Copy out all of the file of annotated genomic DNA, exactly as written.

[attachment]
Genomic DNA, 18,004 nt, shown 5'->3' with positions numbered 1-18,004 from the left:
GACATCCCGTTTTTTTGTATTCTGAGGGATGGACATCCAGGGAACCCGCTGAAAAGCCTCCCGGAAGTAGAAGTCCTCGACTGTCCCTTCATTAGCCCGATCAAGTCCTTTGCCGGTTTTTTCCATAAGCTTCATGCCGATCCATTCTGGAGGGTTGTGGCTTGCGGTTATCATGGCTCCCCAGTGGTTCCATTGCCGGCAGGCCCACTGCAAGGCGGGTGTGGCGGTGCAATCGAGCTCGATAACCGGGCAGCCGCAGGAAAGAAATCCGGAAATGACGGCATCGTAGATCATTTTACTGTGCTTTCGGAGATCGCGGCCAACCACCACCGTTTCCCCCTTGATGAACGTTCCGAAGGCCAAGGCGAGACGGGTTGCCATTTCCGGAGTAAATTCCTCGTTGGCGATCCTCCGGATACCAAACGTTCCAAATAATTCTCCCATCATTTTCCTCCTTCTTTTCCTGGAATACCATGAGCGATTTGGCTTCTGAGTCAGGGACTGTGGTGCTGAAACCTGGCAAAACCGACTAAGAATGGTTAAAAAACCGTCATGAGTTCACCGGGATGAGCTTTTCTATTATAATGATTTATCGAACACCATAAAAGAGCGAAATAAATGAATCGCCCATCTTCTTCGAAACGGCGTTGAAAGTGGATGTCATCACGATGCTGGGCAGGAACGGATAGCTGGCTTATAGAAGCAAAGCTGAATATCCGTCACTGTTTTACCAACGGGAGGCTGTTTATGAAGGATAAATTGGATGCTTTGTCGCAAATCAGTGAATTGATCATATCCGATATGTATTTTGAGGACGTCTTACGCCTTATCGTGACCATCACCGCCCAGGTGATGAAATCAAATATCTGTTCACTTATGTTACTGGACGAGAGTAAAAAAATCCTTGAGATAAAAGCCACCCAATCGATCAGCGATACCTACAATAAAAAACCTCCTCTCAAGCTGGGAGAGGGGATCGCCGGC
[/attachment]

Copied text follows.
Genomic DNA, 18,004 nt, shown 5'->3' with positions numbered 1-18,004 from the left:
GACATCCCGTTTTTTTGTATTCTGAGGGATGGACATCCAGGGAACCCGCTGAAAAGCCTCCCGGAAGTAGAAGTCCTCGACTGTCCCTTCATTAGCCCGATCAAGTCCTTTGCCGGTTTTTTCCATAAGCTTCATGCCGATCCATTCTGGAGGGTTGTGGCTTGCGGTTATCATGGCTCCCCAGTGGTTCCATTGCCGGCAGGCCCACTGCAAGGCGGGTGTGGCGGTGCAATCGAGCTCGATAACCGGGCAGCCGCAGGAAAGAAATCCGGAAATGACGGCATCGTAGATCATTTTACTGTGCTTTCGGAGATCGCGGCCAACCACCACCGTTTCCCCCTTGATGAACGTTCCGAAGGCCAAGGCGAGACGGGTTGCCATTTCCGGAGTAAATTCCTCGTTGGCGATCCTCCGGATACCAAACGTTCCAAATAATTCTCCCATCATTTTCCTCCTTCTTTTCCTGGAATACCATGAGCGATTTGGCTTCTGAGTCAGGGACTGTGGTGCTGAAACCTGGCAAAACCGACTAAGAATGGTTAAAAAACCGTCATGAGTTCACCGGGATGAGCTTTTCTATTATAATGATTTATCGAACACCATAAAAGAGCGAAATAAATGAATCGCCCATCTTCTTCGAAACGGCGTTGAAAGTGGATGTCATCACGATGCTGGGCAGGAACGGATAGCTGGCTTATAGAAGCAAAGCTGAATATCCGTCACTGTTTTACCAACGGGAGGCTGTTTATGAAGGATAAATTGGATGCTTTGTCGCAAATCAGTGAATTGATCATATCCGATATGTATTTTGAGGACGTCTTACGCCTTATCGTGACCATCACCGCCCAGGTGATGAAATCAAATATCTGTTCACTTATGTTACTGGACGAGAGTAAAAAAATCCTTGAGATAAAAGCCACCCAATCGATCAGCGATACCTACAATAAAAAACCTCCTCTCAAGCTGGGAGAGGGGATCGCCGGC